Anyway, one of the things that I need to watch out for in my readings is to see what has been used long term as probiotics, and if that's safe. The studies I have read all have been short term feeds (2-3 months) followed by pathogen challenge, usually Aeromonas.

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I just got the MitoFish product which has the Pediococcus acidilactici strain. I've done a google scholar search and I have found some studies on this strain as a probiotic for tilapia, shrimp, and trout. Trial periods were short (as Alex has found), which makes sense because people don't keep these animals around as pets, they eventually eat them. These studies showed that this strain has either "some potential" or "seems to be effective" in inhibiting bacterial pathogens in the test aquatic animals. Also, the studies showed higher survival rates and an increase in total antioxidant status for those aquatic animals with the probiotic diet.

I even found a study on the use of this strain as a potential pathogen inhibitor on packaged all-beef wieners.

In any case, the flu is rampant in our home, and I hear that the gut may be a good entry point for the flu. I must go eat some more sauerkraut right now to line my gut with probiotics. :) After that, I'll make some food and put some of the MitoFish product in there. Or I could just feed my goldfish some all-beef wieners. :) Hopefully I will be able to report, sometime in the future, that there doesn't appear to be any bad side effects to this P. acidilactici strain for my goldfish.

Edited by LisaCGold
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I made some Repashy Soilent Green with the MitoFish. The directions on the MitoFish bottle say to dissolve one capsule in warm water and apply to food. I made the soilent green and cooled it down a bit before putting the dissolved MitoFish contents into it. I couldn't cool the soilent green to room temp because it would just gel up all the way, so I hope the probiotics weren't made ineffective because the soilent green was too warm.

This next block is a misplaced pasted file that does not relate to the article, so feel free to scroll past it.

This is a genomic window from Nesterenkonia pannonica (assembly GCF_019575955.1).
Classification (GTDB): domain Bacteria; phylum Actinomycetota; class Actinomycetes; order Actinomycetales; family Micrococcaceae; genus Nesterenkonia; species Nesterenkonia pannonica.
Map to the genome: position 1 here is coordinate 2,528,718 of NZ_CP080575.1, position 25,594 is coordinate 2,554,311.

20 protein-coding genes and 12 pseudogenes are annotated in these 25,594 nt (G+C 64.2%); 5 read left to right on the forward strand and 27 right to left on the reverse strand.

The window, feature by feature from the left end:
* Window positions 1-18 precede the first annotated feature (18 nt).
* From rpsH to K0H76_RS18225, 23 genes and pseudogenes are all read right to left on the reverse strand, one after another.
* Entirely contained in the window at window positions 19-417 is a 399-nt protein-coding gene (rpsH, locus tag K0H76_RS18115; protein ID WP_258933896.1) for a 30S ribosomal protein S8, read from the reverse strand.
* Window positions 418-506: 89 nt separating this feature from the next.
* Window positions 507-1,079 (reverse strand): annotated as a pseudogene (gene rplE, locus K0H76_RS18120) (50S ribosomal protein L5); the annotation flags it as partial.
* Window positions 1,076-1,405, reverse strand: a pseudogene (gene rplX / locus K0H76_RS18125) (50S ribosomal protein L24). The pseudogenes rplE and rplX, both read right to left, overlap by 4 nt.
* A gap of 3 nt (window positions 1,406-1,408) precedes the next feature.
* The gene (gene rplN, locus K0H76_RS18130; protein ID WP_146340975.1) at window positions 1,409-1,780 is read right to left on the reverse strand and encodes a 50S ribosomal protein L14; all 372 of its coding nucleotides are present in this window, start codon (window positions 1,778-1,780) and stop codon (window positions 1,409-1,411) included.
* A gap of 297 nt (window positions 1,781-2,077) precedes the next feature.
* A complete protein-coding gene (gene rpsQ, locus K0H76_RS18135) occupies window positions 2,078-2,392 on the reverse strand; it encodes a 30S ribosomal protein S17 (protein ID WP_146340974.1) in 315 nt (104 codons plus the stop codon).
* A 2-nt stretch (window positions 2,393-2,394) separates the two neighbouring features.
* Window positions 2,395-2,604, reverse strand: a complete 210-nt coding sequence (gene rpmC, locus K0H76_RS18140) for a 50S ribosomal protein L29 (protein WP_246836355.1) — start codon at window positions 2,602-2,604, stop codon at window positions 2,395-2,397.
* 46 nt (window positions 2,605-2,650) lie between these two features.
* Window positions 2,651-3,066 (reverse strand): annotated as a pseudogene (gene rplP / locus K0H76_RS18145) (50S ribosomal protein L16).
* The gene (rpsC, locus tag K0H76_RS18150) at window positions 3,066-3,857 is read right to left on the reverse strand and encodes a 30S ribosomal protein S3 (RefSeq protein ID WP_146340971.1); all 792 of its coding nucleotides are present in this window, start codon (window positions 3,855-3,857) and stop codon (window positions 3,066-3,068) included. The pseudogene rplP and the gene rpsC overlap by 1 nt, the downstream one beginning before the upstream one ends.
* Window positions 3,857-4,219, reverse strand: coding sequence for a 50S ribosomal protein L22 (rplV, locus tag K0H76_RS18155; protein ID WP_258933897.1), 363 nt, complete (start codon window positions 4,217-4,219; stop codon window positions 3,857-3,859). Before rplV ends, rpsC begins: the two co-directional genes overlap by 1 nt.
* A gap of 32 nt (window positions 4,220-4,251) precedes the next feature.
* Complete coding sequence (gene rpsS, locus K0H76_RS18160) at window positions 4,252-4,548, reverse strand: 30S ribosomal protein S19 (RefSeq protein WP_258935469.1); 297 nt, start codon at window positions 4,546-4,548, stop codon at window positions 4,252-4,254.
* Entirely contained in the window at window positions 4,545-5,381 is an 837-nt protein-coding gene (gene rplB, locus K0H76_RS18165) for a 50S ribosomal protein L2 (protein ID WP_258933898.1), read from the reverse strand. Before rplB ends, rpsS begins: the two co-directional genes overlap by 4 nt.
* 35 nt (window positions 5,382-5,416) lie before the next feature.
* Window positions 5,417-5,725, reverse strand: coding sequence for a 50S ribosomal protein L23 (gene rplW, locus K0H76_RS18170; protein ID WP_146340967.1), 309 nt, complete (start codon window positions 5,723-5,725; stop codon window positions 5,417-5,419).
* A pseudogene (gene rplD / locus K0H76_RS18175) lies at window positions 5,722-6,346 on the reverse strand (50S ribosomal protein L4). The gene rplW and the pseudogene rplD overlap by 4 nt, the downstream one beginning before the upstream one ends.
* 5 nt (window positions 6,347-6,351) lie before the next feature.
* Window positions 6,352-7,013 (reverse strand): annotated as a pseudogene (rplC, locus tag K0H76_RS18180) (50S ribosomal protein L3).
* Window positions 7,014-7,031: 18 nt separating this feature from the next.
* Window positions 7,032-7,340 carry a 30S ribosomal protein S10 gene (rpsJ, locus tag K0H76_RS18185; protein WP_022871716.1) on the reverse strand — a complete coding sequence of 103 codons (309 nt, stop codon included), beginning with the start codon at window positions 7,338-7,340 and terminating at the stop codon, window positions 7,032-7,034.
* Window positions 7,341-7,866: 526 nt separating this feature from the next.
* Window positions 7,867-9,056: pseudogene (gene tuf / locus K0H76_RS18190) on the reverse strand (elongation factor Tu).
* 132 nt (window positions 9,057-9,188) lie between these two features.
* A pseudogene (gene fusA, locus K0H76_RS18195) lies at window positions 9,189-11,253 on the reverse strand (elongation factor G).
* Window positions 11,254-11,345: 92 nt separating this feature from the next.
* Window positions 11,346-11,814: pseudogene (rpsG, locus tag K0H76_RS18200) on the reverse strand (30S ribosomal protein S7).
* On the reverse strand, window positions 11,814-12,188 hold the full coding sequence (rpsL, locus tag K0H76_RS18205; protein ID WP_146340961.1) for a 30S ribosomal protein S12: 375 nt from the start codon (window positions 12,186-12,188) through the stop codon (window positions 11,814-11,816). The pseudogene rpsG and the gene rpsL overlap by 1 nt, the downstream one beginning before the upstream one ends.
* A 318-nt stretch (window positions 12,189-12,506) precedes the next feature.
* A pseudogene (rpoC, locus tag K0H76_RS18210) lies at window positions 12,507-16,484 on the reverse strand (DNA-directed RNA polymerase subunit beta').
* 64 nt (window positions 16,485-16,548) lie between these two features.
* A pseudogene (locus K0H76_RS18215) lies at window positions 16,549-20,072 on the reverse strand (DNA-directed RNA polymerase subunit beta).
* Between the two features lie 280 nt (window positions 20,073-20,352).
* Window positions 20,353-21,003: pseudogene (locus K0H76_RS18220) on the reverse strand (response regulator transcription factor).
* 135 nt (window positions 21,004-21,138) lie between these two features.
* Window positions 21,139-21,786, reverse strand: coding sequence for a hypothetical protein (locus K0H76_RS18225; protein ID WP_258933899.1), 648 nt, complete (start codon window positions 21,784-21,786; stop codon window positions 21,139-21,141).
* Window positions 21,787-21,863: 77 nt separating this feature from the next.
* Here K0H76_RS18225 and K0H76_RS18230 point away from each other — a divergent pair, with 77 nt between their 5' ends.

Edited by LisaCGold
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Do you have a food thermometer, Lisa? We could check the temp of the SG to make sure it gets below the lethal temps for the probiotics before adding. :)

I do have one. What is the temp I should target?

What I've read is that probiotics can withstand some heat for a short amt of time (hours). The temperature varies (65-122F) and probably varies by strain. I did put the soilent green-probiotic mixture in the refrigerator right away.

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Wikipedia cited an article by Lin et al as saying that these bugs can actually withstand temps up to 65C, and while I can't get the full article, I have found an abstract that largely concurs about the heat resistance.

http://www.ncbi.nlm.nih.gov/pubmed/17477266

So, I think that as long as you wait until it cools down to about 125F, it's safe to add and mix. :)